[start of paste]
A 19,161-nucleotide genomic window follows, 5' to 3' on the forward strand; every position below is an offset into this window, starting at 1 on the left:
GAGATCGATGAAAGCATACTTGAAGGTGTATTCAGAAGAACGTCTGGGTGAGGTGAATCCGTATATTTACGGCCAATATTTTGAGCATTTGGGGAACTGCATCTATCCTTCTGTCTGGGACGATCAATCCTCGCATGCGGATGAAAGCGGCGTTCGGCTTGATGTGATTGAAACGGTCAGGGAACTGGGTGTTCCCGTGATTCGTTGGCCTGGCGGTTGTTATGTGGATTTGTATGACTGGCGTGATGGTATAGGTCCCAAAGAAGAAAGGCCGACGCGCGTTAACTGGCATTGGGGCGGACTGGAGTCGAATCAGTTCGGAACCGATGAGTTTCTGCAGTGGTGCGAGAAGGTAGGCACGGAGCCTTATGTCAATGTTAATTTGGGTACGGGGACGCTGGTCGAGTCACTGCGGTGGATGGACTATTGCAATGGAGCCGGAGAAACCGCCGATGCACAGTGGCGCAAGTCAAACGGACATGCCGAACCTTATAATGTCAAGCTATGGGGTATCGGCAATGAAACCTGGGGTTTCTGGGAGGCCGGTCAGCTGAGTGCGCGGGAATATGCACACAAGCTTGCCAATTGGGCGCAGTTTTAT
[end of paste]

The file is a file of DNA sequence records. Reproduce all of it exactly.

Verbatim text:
A 19,161-nucleotide genomic window follows, 5' to 3' on the forward strand; every position below is an offset into this window, starting at 1 on the left:
GAGATCGATGAAAGCATACTTGAAGGTGTATTCAGAAGAACGTCTGGGTGAGGTGAATCCGTATATTTACGGCCAATATTTTGAGCATTTGGGGAACTGCATCTATCCTTCTGTCTGGGACGATCAATCCTCGCATGCGGATGAAAGCGGCGTTCGGCTTGATGTGATTGAAACGGTCAGGGAACTGGGTGTTCCCGTGATTCGTTGGCCTGGCGGTTGTTATGTGGATTTGTATGACTGGCGTGATGGTATAGGTCCCAAAGAAGAAAGGCCGACGCGCGTTAACTGGCATTGGGGCGGACTGGAGTCGAATCAGTTCGGAACCGATGAGTTTCTGCAGTGGTGCGAGAAGGTAGGCACGGAGCCTTATGTCAATGTTAATTTGGGTACGGGGACGCTGGTCGAGTCACTGCGGTGGATGGACTATTGCAATGGAGCCGGAGAAACCGCCGATGCACAGTGGCGCAAGTCAAACGGACATGCCGAACCTTATAATGTCAAGCTATGGGGTATCGGCAATGAAACCTGGGGTTTCTGGGAGGCCGGTCAGCTGAGTGCGCGGGAATATGCACACAAGCTTGCCAATTGGGCGCAGTTTTAT